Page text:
Spring in Prague is the only trio session for this week. Not as good as 'No More Tears for Lady Day' it still is highly enjoyable record with the same group. It's Mal in a very accesible way. Smoke Gets in Your Eyes is nothing more than a compilation of the trio sessions with Carduso and Betsch plus a selection from the record with Wilen. It does contain 2 new tracks but both are not very good. 

One more thing: David Friesen performs with his trio monday night the 29th of March at 20:00 European time. One could find the concert at that time at this link:

https://www.youtube.com/watch?v=Vn_EAcyUhNk

 

 

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this last couple of weeks I've been playing Mal pretty much non stop. Along the way picking up a few items the most outstanding of which is the Super Quartet at Sweet Basil. Quite rightly you give it 5 stars. This is a great service you're doing. A book surely beckons...

 

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1 hour ago, Clunky said:

this last couple of weeks I've been playing Mal pretty much non stop. Along the way picking up a few items the most outstanding of which is the Super Quartet at Sweet Basil. Quite rightly you give it 5 stars. This is a great service you're doing. A book surely beckons...

 

Thanks Clunky, that was exactly what I wanted to achieve with writing the blog so that is a huge compliment!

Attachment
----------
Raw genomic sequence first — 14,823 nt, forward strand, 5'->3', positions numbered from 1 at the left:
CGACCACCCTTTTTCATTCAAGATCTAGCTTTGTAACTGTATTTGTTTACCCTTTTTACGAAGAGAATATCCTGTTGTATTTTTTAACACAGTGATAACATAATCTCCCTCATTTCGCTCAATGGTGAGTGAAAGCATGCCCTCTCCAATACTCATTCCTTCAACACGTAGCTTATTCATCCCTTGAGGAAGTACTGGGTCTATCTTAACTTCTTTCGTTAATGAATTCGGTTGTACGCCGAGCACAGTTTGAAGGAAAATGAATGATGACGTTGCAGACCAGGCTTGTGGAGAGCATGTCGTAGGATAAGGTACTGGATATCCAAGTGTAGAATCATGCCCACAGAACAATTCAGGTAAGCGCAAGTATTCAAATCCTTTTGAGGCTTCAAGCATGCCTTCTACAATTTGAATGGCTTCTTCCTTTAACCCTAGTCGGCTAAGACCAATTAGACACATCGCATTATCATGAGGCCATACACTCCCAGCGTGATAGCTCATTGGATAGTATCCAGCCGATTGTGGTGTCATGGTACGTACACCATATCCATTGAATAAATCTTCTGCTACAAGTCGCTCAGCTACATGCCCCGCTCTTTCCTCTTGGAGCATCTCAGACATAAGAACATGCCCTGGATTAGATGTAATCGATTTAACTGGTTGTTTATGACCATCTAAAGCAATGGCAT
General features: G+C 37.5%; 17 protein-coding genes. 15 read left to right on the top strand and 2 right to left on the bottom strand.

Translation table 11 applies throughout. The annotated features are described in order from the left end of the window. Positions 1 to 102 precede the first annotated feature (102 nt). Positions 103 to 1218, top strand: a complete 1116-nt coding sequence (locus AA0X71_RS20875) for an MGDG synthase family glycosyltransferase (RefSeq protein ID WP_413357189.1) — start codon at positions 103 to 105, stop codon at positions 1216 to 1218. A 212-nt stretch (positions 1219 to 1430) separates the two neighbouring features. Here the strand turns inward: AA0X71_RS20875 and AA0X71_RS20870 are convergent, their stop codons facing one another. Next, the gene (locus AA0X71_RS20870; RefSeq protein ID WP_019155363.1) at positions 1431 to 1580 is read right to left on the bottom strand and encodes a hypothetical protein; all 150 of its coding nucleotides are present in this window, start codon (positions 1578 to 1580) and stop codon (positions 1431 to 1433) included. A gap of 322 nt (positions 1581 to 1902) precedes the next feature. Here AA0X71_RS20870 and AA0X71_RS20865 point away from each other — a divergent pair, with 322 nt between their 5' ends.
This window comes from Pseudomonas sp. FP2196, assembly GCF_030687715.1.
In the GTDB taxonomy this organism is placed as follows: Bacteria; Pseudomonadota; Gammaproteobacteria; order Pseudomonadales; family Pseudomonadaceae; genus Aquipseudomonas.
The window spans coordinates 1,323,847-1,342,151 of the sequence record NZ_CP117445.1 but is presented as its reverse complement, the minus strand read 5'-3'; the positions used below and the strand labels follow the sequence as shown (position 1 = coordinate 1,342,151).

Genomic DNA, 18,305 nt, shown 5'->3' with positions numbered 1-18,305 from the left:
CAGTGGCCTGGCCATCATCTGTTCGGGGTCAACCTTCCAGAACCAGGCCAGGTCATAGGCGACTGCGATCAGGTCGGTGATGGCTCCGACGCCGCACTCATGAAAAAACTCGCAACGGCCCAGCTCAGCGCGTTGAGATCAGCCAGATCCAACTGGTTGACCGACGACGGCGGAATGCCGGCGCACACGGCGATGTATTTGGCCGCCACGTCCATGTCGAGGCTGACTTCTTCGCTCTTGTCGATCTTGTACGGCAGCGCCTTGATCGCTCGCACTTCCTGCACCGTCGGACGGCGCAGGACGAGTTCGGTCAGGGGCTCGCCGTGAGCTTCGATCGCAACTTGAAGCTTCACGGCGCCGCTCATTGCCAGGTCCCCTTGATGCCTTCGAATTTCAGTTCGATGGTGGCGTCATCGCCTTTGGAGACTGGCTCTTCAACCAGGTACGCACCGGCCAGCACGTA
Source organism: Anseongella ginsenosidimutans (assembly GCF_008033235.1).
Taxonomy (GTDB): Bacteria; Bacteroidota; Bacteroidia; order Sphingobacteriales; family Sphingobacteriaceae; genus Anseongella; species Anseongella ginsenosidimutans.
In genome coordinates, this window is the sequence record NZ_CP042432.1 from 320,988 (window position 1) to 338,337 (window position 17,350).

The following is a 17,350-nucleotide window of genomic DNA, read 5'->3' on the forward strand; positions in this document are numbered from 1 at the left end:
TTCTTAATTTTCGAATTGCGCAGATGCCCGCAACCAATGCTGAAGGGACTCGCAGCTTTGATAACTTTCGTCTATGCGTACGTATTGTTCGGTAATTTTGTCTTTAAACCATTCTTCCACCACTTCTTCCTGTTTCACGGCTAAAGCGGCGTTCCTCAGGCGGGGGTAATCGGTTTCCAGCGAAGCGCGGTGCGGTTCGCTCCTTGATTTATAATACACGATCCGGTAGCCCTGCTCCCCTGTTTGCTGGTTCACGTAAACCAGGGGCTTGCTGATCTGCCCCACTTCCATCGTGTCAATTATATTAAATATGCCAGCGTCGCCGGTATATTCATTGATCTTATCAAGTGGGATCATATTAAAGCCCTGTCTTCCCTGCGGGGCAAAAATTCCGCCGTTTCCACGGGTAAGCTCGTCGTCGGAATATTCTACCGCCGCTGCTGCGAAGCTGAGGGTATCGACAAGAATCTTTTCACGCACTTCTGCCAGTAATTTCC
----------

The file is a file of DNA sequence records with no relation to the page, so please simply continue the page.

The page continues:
Small teaser for the Utopia discs with Jim Pepper, for I have the feeling these Tutu discs are still pretty unknown.

 

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On 3/27/2021 at 1:01 PM, Pim said:

Thanks Clunky, that was exactly what I wanted to achieve with writing the blog so that is a huge compliment! 

Small teaser for the Utopia discs with Jim Pepper, for I have the feeling these Tutu discs are still pretty unknown.

 

Yesterday I received Volume 1 of "...at Utopia", i  can see why you rate it so highly...Because of mix up by the seller i was earlier sent The Git Go in error but allowed to keep. So two very nice Waldron discs for the price of one.

 

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1 hour ago, Clunky said:

Yesterday I received Volume 1 of "...at Utopia", i  can see why you rate it so highly...Because of mix up by the seller i was earlier sent The Git Go in error but allowed to keep. So two very nice Waldron discs for the price of one.

 

You're a lucky man Clunky! Excellent live music :) Nice gesture by the seller also. Great to see those sellers still exist.

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On 3/28/2021 at 8:01 AM, Pim said:

Thanks Clunky, that was exactly what I wanted to achieve with writing the blog so that is a huge compliment! 

Small teaser for the Utopia discs with Jim Pepper, for I have the feeling these Tutu discs are still pretty unknown.

 

They have been huge favorites of mine for some 20 plus years 

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Just listened to that YouTube, what great music.  But now I can't find a decent priced copy anywhere...

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There’s one at Discogs for around 22 euros and one at Amazon.co.uk for around 18 pounds. It’s not cheap indeed :(